Charging an electric aircraft – Tim Seeley explains

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it takes a lot of work to recharge and electric aircraft for the first time this year power has been brought in from the mains Street supply through a number of different converters into a new substation which has been designed to safely reduce the voltage and distribute the power to recharge the aircraft. Here Tim Seeley explains the process of recharging the aircraft.


Pipistrel on NASA TV

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NASA TV is here recording the event for their media channels. Today NASA TV interviews team leader Jack Langelaan and Pilot Dave Morss.


Pipistrel GFC 2011 – sponsored by Google Picture Gallery

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Race day 4 – Preparation photos before the race

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Day 4 Update with Jack Langelaan CAFE GFC 2011

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Day 4 Update with Jack Langelaan CAFE GFC 2011


Day 4 take off runway 19 Santa Rosa GFC sponsored by Google

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Day 4 take off runway 19 Santa Rosa


Interview with Tine about take-off and flat tyre

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Interview with Tine about take-off and flat tyre


Mid Race Update with Jack and Kirk GFC 2011 sponsored by Google

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Mid Race Update with Jack and Kirk GFC 2011 sponsored by Google


End of Race Interview with Jim Lee – Team Phoenix

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End of Race Interview with Jim Lee – Team Phoenix


Interview with Marici Reid – Wife of co-pilot Robin Reid

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Interview with Marici Reid – Wife of co-pilot Robin Reid


Race Interview with Ivo Boscarol Owner of Pipistrel Day 4 minutes from race end

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Race Interview with Ivo Boscarol Owner of Pipistrel Day 4 minutes from race end


Interview with Team Pipistrel moments before race end 2011 GFC

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Interview with Team Pipistrel moments before race end 2011 GFC


Finishing Celebrations Pipistrel – GFC 2011 Sponsored by Google

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Finishing Celebrations Pipistrel Day 4 race – GFC 2011 Sponsored by Google


Final test run Interview with Jack and Robin

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Final test run Interview with Jack and Robin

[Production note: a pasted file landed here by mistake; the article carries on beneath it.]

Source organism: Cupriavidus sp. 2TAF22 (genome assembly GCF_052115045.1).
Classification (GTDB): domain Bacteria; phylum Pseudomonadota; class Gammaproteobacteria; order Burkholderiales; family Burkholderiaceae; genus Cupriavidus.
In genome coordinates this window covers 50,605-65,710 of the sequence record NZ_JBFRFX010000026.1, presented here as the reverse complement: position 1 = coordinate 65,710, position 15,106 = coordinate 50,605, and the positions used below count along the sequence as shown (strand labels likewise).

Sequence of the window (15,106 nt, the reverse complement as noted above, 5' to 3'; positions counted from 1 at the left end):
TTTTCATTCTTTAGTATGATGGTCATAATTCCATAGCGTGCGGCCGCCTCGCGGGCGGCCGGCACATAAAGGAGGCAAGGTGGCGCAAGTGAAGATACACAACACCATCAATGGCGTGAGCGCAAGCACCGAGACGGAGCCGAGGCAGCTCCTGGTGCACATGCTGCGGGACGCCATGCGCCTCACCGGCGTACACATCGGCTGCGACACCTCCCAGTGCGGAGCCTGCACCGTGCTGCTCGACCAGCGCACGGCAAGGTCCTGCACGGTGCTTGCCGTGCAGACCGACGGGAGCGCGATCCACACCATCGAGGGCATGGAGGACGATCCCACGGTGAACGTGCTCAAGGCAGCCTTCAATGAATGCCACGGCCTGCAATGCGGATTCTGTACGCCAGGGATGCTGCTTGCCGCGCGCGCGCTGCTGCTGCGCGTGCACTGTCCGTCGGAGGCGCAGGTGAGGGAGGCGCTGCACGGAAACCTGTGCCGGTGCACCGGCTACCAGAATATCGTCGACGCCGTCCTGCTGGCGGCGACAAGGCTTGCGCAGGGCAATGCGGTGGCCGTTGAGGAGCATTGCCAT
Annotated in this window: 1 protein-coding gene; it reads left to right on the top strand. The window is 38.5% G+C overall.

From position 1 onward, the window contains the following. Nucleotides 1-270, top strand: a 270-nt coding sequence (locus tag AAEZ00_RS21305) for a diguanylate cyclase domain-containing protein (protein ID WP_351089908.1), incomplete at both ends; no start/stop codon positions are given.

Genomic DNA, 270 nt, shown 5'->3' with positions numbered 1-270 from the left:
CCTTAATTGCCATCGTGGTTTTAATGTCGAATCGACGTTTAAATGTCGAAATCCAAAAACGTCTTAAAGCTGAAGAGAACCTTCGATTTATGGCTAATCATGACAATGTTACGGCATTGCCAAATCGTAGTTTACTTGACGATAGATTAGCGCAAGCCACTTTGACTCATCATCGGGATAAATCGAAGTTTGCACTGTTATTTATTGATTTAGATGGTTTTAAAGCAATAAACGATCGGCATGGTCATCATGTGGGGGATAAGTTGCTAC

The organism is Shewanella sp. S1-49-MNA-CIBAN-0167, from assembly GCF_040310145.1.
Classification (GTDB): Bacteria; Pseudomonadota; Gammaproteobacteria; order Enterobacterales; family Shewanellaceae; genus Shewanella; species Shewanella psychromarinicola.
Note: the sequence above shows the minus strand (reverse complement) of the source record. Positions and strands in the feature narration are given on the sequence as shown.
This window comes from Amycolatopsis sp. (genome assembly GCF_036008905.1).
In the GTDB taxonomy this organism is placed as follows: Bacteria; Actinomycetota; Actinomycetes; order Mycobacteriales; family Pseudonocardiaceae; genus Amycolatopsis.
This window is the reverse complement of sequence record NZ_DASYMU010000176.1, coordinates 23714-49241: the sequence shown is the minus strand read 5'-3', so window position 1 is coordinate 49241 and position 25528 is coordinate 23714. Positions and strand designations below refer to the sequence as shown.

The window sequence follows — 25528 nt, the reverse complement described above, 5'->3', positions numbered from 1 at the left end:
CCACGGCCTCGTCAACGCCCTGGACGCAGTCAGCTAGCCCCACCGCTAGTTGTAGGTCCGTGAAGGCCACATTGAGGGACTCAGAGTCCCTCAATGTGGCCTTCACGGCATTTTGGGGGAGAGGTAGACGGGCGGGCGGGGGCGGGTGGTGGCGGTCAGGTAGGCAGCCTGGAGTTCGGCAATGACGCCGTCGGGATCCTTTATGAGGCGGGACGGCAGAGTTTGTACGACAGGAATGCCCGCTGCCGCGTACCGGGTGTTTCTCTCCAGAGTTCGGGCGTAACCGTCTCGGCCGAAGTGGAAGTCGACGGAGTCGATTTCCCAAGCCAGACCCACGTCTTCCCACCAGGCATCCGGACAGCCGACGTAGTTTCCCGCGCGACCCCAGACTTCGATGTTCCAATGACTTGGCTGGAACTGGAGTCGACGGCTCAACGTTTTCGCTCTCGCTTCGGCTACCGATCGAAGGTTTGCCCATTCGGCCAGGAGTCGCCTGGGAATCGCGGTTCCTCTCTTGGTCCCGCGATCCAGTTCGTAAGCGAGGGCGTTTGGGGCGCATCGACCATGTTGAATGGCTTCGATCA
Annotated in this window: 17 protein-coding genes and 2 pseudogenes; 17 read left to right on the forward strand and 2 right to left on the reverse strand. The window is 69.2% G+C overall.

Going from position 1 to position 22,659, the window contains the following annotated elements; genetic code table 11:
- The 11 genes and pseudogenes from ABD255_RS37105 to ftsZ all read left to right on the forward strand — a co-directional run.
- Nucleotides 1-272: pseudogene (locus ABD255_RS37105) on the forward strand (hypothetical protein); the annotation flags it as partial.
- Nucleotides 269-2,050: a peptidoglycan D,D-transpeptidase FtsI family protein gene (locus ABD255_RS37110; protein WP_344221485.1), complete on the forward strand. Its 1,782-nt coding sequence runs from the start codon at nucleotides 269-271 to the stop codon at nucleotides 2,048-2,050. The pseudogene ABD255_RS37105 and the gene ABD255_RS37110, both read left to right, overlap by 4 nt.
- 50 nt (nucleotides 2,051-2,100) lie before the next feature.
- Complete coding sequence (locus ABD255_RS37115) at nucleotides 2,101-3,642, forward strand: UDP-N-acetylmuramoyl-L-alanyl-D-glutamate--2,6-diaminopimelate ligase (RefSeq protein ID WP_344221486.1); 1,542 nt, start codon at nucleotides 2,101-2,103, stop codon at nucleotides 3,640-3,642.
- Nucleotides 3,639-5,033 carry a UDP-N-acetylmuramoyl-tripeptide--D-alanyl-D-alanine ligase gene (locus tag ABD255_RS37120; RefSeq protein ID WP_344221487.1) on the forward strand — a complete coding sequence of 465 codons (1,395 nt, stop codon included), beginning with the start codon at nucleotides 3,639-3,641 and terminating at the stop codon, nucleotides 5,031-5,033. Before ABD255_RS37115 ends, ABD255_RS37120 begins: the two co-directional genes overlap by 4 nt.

The final run – After 1.5 hours of ground run the team can now relax

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The final run – After 1.5 hours of ground run the team can now relax


Final day photo gallery

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Lindbergh Prize To Be Awarded To The Quietest Aircraft Posted on 

Information from aero-news.net

http://www.aero-news.net/index.cfm?do=main.textpost&id=06faa161-bd9f-4508-89e0-75fafd4a77e0

Lindbergh Prize To Be Awarded To The Quietest Aircraft

Award To Be Presented At NASA’s Green Flight Challenge
Erik Lindbergh said on the blog of The Lindbergh Foundation that the first annual Lindbergh Prize for Quietest Aircraft will be awarded at the NASA Green Flight Challenge being held this week at Charles M. Shulz airport in Santa Rosa California.

“We believe this prize addresses one of the most critical issues facing aviation today – noise,” Lindbergh (pictured) wrote. “General aviation is losing its critical infrastructure (airports) at an alarming rate and noise is one of the biggest reasons. Thanks to a generous donation from Jeannie Shulz we are pleased to offer a $10,000 prize purse to go with this award.”

Lindbergh wrote that, as a witness to the birth of the electric aircraft industry, and after watching the Berblinger competition flights in Germany this April and now the NASA Green Flight Challenge … which offers the largest aviation cash prize in history … “it is easy to look into the near future and imagine how electric aircraft have the potential to change the way we travel. Simpler, easier to fly and maintain, cheaper… renewable energy… these benefits all address another critical issue facing general aviation – cost.”

He said that if the cost barrier to flying an be reduced, it will go a long way toward revitalizing general aviation. “The first company to produce a certified two seat electric aircraft with a 1.5 hour range will dominate the aviation training market,” he said. “Is that company here? In Europe? China? Not sure, but it sure is fun to watch to watch these visionary designers as they are creating the future of flight, and I cant wait to fly one! -Erik”

FMI: http://lindberghprize.org


Joe Parrish Chief Technical Officer NASA talks about the GFC 2011

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Joe Parrish Chief Technical Officer NASA talks about the GFC 2011


Day 6 Photos – Revealing the Technology